Getting Outside Saturday: Spring Goodies

categories: Cocktail Hour / Getting Outside


It's spring in Maine, and here come the ramps.


Favorite things.  A sunny spring morning, a walk in the woods, a few things to eat (nothing the settlers wouldn’t have had, and much that the Abenaki before them would have had, too).  I bring a trowel, tease a handful of ramps from the rich soil near a basswood tree –these wild leeks smell sweetly of mild garlic, milder onion, leeks, sure, something of a shallot.  Home, you chop them–the bulbs minced fine-ish, the leaves more course.  A little butter in the crepe pan–no a lot butter, and throw the bulb bits in–quickly, they caramelize.  The leaves go in next, light and full.  Very quickly in the heat and butter they go limp, cooking down the way, say, spinach does–a handful shrinks to a big bite.  You could eat them now–they’re that delicate, and very fragrant, a treat.  But I’ve got eggs from the hen-house and the yolks are rich from insect feeding (more spring gifts) and I beat three and drop them in the pan with salt and in seconds my ramp omelette is ready, killer.  For dinner, ramps braised in wine and butter, maybe with pasta and a salad of winter lettuce and odd mustards from the coldframe, also trout lily leaves (everywhere in the woods right now) and ostrich-fern fiddleheads cooked soft in butter then cooled–almost like asparagus, of which I’ve got exactly one spear from the edge of the garden, harbinger of the weeks to come.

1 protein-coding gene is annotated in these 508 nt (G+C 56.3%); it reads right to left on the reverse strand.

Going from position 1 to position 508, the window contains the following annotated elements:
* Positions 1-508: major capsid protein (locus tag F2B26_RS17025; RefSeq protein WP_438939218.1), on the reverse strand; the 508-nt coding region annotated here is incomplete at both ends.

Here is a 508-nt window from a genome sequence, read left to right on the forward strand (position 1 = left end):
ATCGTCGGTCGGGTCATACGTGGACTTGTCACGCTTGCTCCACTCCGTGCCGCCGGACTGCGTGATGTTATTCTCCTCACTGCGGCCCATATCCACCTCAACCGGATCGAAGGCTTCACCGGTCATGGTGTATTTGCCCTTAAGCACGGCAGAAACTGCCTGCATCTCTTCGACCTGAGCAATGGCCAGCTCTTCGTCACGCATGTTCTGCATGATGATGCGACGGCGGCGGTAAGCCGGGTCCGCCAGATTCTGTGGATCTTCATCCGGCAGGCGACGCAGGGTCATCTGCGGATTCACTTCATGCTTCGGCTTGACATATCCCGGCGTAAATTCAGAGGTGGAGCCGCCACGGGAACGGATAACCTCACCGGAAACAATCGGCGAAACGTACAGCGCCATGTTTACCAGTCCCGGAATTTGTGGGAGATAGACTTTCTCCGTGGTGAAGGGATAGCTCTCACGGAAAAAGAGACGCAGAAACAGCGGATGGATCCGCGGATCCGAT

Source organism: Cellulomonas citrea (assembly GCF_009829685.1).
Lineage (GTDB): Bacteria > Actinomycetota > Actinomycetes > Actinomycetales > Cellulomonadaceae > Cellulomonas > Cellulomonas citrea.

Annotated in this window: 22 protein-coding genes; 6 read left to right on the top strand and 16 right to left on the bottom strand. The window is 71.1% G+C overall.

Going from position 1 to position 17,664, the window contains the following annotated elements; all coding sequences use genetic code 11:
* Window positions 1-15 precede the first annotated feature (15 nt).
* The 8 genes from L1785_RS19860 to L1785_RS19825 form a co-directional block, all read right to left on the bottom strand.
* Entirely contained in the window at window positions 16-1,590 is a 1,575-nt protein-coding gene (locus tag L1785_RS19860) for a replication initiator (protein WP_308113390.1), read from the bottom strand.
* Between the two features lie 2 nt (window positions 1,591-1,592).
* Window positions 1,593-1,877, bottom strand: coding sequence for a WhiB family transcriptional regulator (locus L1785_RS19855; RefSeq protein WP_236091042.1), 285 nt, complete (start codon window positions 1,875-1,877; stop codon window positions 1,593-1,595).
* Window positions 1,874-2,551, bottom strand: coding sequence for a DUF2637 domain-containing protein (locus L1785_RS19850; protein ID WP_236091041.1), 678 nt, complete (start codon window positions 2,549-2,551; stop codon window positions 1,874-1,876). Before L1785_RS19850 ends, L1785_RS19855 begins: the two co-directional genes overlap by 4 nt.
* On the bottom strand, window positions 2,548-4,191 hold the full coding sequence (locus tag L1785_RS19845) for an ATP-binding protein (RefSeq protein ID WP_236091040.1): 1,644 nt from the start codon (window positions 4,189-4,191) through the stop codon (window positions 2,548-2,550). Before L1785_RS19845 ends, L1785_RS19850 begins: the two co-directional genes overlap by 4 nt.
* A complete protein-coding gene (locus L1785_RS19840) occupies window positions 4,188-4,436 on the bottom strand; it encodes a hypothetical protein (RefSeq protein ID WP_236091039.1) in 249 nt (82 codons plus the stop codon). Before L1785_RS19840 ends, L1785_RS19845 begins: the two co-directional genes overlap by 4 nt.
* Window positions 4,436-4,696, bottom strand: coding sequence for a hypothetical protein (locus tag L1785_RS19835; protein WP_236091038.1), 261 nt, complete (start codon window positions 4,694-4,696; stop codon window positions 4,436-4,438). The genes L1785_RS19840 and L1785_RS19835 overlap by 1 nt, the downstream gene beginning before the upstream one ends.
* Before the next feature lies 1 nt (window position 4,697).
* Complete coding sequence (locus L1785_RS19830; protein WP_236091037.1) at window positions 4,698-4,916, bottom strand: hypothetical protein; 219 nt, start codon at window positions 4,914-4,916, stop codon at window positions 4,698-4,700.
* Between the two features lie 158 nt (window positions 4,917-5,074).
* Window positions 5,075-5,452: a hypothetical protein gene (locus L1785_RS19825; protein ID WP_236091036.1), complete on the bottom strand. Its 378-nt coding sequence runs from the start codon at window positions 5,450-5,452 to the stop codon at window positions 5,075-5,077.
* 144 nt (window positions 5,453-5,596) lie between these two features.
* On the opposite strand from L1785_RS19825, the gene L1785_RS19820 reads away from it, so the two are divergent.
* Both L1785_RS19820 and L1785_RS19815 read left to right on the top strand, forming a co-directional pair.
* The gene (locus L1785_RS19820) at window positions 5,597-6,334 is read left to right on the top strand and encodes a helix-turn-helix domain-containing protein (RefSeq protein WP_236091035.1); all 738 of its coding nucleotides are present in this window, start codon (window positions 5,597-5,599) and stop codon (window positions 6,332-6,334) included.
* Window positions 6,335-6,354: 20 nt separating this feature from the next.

Trout lily--leaves leaping spotted from the forest floor, diving back in only weeks.


Fiddleheads of the ostrich fern, the kind you want to eat! (foto Leslie Steele)



  1. Dave writes:

    Thanks for the virtual meal. Wish I were there. The photos are fantastic.

    • Susan Pearsall writes:

      Have you ever cooked garlic mustard? It’s supposed to be edible, and it’s all over northwestern CT this spring. I’m not sure if the white flowers should be discarded or not.